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Fans of first-person shooter Call of Duty — who affectionately refer to it as COD — couldn’t ask for a more ambitious (or manic) multiplayer experience than what the series’ latest instalment Black Ops 4 delivers. Gulf News tabloid! got to try the game out a day before launch at an exclusive event in Alserkal Avenue.

“We managed to take the frenzied, typical COD way of playing and combat and mixed that with the biggest map ever in the history of the game,” says Marc Yammine, who is regional spokesperson for Activision-Blizzard, which publishes Call of Duty. “You’re playing against 100 players, With sea, air and land vehicles [involved]. You have a recipe for one of the most entertaining modes you can have in terms of Battle Royale.”

He’s referring to the game’s Blackout mode, which sees you compete against up to 99 other players in a bid to be the last (wo)man standing on a shrinking map. Meanwhile, the traditional Multiplayer section of the game encourages players to assume unique roles in the form of Specialists. Each of these characters has their own back story and customised training simulation. Finally, there’s Zombies. A staple inclusion in any Call of Duty game, Zombies mode sees you fend off increasingly difficult waves of monsters, either alone or with three other players or bots. In Black Ops 4, you can dispatch zombies in locations spanning from the Titanic to Rome’s Colosseum.

“Black Ops is maybe the darker, grittier side of Call of Duty,” says Yammine. “It has its own universe and its own way of developing stories and characters, and goes into uncharted territory for the series.”


What is Battle Royale?

You start out by launching out of a helicopter with a wingsuit. Around you, there are 99 others doing the same. It’s a race down to Earth, with parachutes deploying as you frantically try to land somewhere relatively safe and blessed with loot. If you’re not a crack shot at COD, your best bet is to opt for stealth. My personal best result, when I survived to the last seven players, is largely due to sprinting into a two-storey house, grabbing a shotgun and waiting in the bathroom with the door closed. Hearing the sporadic blasts of gunfire nearing, the roar of a truck engine and running footsteps when you can’t see any of these things is terrifying.

“In Blackout, two games are never the same,” explains Yammine. He’s right; I died on a hill facing an airport hangar, perished on the landing between a flight of stairs and met an untimely demise on a beach. Blackout’s map is massive but survival against 99 others require knowing when to stick or thrust.

Taking its name from a 2000 Japanese film, Battle Royale sees a large number of players parachuted onto an island with no weapons or armour. Everything must be scavenged, and the stakes are raised further by an ever-shrinking battle zone, which forces you closer to danger. As a gaming concept, the format has exploded in popularity since 2016’s Player Unknown Battlegrounds and Fortnite.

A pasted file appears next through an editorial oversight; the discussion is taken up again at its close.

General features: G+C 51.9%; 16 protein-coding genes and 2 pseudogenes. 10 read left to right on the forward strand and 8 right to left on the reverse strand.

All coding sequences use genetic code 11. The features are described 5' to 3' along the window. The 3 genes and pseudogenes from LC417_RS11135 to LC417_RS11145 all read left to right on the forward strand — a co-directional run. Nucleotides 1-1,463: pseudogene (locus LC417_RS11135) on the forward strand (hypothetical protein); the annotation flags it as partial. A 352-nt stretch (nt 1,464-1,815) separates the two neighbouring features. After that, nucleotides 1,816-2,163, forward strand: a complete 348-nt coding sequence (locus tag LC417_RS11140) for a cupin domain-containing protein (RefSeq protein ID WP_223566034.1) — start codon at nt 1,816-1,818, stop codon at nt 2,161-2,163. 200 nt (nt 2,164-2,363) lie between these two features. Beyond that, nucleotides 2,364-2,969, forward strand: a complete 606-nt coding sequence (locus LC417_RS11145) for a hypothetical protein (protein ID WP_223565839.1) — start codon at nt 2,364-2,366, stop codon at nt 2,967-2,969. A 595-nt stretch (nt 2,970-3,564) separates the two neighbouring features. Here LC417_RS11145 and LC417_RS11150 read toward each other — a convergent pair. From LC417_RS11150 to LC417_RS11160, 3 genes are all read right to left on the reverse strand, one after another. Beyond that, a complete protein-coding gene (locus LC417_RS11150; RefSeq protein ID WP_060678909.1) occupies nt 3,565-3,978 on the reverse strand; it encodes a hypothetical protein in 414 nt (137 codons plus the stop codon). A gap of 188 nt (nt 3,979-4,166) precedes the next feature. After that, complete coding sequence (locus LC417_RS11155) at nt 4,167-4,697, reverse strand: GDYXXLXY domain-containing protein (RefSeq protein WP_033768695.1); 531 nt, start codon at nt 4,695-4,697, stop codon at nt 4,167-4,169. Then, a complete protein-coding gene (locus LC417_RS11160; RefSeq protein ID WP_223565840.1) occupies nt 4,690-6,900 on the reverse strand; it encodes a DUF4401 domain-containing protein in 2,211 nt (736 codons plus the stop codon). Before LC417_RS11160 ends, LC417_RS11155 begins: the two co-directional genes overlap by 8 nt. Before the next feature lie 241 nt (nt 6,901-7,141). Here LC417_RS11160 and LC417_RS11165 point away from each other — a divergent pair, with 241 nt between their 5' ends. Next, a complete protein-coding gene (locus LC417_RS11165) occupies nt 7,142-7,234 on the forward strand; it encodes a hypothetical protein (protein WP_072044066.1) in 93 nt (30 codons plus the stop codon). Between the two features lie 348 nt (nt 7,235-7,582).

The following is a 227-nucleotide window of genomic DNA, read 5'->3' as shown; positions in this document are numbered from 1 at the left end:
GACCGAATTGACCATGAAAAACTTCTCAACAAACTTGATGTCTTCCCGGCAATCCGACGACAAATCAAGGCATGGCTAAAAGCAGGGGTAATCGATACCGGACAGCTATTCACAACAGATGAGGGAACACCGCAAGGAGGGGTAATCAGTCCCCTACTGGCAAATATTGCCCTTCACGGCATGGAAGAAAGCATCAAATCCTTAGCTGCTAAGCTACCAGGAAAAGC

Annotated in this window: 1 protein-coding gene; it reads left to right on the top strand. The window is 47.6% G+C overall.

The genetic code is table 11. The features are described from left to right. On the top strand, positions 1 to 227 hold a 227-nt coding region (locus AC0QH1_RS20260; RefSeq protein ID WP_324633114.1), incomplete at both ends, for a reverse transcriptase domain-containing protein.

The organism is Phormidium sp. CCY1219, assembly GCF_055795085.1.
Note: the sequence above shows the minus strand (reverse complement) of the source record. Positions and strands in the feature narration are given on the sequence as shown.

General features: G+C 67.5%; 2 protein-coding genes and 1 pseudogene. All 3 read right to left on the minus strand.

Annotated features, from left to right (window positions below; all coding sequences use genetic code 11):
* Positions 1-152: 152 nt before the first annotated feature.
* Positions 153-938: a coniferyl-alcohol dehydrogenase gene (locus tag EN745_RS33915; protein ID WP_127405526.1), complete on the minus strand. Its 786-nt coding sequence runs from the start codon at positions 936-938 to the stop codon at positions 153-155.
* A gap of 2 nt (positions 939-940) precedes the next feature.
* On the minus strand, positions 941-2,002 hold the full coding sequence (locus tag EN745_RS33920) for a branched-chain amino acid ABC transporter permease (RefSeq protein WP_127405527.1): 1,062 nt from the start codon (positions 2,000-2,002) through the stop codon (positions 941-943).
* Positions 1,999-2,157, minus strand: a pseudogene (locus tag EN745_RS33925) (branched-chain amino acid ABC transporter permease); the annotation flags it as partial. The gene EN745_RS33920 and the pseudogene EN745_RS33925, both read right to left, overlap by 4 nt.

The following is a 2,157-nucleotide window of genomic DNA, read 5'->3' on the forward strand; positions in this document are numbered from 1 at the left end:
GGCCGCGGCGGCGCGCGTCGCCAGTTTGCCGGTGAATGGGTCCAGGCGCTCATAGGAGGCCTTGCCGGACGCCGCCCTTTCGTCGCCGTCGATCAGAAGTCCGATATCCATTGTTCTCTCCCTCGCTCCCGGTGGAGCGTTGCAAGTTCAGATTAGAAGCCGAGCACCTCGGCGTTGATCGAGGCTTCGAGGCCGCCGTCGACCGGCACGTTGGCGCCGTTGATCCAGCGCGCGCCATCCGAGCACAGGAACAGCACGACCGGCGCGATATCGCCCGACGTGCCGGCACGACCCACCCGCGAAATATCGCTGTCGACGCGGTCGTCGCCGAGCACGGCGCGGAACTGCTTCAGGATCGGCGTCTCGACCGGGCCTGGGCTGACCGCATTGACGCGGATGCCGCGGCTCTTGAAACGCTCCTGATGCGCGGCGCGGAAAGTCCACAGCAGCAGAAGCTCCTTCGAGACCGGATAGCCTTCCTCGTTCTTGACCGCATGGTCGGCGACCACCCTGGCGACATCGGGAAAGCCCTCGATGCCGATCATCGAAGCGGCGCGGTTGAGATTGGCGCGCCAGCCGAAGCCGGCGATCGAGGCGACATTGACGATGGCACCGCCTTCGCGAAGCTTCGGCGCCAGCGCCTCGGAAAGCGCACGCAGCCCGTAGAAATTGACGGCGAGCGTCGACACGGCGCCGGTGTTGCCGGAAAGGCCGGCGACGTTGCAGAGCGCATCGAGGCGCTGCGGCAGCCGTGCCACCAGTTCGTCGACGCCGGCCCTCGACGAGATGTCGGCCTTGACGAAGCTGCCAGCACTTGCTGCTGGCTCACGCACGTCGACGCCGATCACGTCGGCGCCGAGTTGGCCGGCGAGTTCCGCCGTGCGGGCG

How does Blackout compare to its more established competition? Aside from the sharper graphics and gunplay than Fortnite, what’s really cool is the option to play split-screen with a partner using a single console. The Blackout map comprises slightly miniaturised versions of several COD fan favourites over the years, including Nuketown, Cargo and Firing Range.



This mode is perfect for those who don’t fancy their chances against other humans. While it’s sadly impossible to win Zombies, the objective is to survive as many rounds as you can, gaining maximum points and clearing challenges that will eventually make your next playthrough easier. Starting off with a basic pistol, you need to kill zombies to earn currency, which can be spent on buying ammo, upgrading your weapon, buying a new gun or unlocking new areas of the map. You can play Zombies split-screen with friends, with online companions, AI bots or on your own.

There are three distinctive Zombie adventures in Black Ops 4. Voyage of Despair takes place on the Titanic, where you’ve got to battle zombies across upper and lower decks, through claustrophobic passages, the engine room and fancy dining halls. There’s even a room fans of the Leonardo DiCaprio and Kate Winslet film will remember, although Rose walking down the stairs in a pretty dress might not be the first thing that comes to mind while shotgunning a monster.

Another Zombies adventure is IX, which sees you fending off hordes of creatures in the Roman Colisseum. It’s way bloodier than anything you might remember from Russel Crowe’s Gladiator, although there are tigers here too. What’s become common across the Zombies mini-game is the addition of increasingly deep narratives. “What made me love playing Zombies, why I make all these videos, is the storyline,” says Bashar Al Kayal, a Dubai-based Syrian gaming YouTuber with 146,000 subscribers. The four characters featured in both adventures don’t quietly fight the monsters; there’s no shortage of witty banter and clever repartees exchanged between them.

You can also activate perks, which grant boosts to speed, stamina or health. “For the first time in Zombies mode, you can now select the perks you’d like to use from a menu before actually starting the game,” says Al Kayal, who made his name (Basharkk) in the Middle East’s gaming community by choosing to focus on Zombies.


Out now!

Call of Duty: Black Ops 4 is out now on PS4, Xbox One and PC.